When Good Stories Go Bad


I’ve spent the past few weeks working on a novella that I’d been planning for a while now. Two dance instructors who work together teaching a West Coast Swing class fall in love. I started writing it planning to have it submitted to one of my publishers by the end of August.

The idea was pretty good, I thought. Romantic. My husband, who is a former West Coast Swing instructor and competitor himself (hence my choice of that dance style for the story) is fond of the quote “Dancing is a vertical expression of a horizontal desire”, and that and the Toby Keith song “You Shouldn’t Kiss Me Like This,” which is about dancing, at least in part, served as my inspiration for the story.

Except those apparently weren’t enough inspiration, and in my quest for an actual plot beyond “Two dance instructors fall in love” I went off on a tangent that’s kept me working on the thing a full week after I planned to have the first draft finished.

Unfortunately, that isn’t because the tangent led to the story being longer than expected. It’s because it led to a story that I really, really don’t like.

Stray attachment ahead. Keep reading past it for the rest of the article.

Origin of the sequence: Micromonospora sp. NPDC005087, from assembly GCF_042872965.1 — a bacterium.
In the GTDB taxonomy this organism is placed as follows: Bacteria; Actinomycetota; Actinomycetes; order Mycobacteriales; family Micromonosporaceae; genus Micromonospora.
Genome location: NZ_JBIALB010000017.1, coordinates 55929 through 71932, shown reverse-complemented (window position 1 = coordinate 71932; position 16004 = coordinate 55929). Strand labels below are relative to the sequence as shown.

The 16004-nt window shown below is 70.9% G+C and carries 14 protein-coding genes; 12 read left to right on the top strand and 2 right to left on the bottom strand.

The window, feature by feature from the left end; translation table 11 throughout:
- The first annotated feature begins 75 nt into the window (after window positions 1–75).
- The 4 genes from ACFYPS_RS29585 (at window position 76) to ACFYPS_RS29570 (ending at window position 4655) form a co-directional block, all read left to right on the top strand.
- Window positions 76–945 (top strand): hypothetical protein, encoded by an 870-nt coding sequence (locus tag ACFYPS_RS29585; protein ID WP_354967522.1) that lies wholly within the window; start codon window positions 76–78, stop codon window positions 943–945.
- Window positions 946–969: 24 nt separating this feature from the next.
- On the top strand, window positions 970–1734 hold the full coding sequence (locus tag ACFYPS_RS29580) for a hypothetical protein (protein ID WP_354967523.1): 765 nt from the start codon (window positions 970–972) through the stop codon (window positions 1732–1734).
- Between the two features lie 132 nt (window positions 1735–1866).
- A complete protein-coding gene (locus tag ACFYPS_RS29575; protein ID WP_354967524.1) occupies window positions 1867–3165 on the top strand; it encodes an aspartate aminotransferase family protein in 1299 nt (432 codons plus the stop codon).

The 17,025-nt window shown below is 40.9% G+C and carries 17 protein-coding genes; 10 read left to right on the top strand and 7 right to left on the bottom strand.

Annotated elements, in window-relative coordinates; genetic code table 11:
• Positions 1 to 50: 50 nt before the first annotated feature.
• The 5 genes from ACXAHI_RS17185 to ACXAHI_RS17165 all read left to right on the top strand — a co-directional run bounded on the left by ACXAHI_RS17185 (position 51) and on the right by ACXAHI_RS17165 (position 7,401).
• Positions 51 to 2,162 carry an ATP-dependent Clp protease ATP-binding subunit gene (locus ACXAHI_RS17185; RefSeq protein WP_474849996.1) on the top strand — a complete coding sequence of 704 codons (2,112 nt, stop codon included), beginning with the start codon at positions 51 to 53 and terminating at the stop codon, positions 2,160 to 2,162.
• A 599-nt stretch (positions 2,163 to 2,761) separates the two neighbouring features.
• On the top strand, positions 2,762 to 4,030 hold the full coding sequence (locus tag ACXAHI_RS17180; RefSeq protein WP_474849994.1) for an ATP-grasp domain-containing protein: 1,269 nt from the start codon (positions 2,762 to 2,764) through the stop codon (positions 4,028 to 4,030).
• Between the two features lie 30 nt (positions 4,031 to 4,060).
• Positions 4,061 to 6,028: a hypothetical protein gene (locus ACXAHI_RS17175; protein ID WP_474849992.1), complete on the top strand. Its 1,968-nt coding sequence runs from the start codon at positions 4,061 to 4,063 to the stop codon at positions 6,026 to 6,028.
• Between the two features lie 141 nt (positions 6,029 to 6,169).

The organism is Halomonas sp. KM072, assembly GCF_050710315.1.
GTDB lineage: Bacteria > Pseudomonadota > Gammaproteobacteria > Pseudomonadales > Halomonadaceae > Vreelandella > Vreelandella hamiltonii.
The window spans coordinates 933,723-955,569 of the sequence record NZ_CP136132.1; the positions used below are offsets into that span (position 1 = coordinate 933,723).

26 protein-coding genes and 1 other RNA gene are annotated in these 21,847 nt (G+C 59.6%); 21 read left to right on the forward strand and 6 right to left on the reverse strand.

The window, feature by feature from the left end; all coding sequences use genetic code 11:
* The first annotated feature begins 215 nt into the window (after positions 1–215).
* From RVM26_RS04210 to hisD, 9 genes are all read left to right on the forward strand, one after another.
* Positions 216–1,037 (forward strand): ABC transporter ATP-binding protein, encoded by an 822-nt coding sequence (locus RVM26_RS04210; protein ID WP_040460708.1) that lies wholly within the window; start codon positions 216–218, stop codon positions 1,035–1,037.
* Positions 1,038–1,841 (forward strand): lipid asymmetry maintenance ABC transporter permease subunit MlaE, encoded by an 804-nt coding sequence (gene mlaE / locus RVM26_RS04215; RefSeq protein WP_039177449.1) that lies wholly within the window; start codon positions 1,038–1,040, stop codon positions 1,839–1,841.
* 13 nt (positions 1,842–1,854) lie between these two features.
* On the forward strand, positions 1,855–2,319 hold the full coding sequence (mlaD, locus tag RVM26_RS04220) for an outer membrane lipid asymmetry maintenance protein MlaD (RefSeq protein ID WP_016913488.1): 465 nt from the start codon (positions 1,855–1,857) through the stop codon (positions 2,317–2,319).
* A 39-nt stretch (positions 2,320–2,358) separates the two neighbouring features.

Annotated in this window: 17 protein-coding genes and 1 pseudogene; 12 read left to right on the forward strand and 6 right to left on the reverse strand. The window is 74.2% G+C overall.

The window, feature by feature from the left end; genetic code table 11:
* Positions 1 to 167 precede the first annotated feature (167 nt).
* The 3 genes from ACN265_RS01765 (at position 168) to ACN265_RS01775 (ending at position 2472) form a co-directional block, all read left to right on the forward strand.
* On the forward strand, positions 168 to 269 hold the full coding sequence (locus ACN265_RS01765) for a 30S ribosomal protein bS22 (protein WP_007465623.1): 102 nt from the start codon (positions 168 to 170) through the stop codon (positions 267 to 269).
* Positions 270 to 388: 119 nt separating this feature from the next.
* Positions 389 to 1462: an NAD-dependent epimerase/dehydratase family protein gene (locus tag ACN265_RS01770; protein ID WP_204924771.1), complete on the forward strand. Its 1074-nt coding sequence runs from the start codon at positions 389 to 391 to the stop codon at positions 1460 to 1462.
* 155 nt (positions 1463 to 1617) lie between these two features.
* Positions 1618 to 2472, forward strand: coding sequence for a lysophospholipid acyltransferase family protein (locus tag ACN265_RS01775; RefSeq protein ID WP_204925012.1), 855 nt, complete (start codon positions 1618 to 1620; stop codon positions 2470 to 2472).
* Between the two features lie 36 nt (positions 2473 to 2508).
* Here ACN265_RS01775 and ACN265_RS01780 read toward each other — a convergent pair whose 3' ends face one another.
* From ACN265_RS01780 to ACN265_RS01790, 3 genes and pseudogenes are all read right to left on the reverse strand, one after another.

The heroine went from being strong and confident to being completely neurotic and breaking down in tears over the loss, a year earlier, of the friend who introduced her to West Coast Swing and partnered her in competitions. The hero went from being sexy and sensitive to springing on the heroine that he wanted her to partner him in a charity dance event–only five days before the event! And the heroine’s male roommate, a ballet dancer, went from being a strong, understanding friend to swiping the heroine’s phone so he could call the hero and tell him to “be good to her.”

Um, yeah… that’s a whole lot of WTFness…

This isn’t the first time something like this has happened to me with a story. When I was writing the first draft of my novella Deep Down, I got so sick and tired of Courtney whining about being homesick and Tanner being an idiot about Courtney that I scrapped 90 manuscript pages (originally, it would have ended up novel-length instead of novella) and started from scratch. And ended up with a decent story that Siren Publishing liked enough to publish.

My dance story can be fixed. I need to take a closer look at the characters and the plot, and change some things around. I even have a pretty good idea of how to change it into a better story. It’s going to take time, and I may not make the deadline I’d planned for it, but I’d rather miss a deadline than submit a bad story.

And since it’s a novella, I won’t have to delete 90 pages… because I haven’t written that many.

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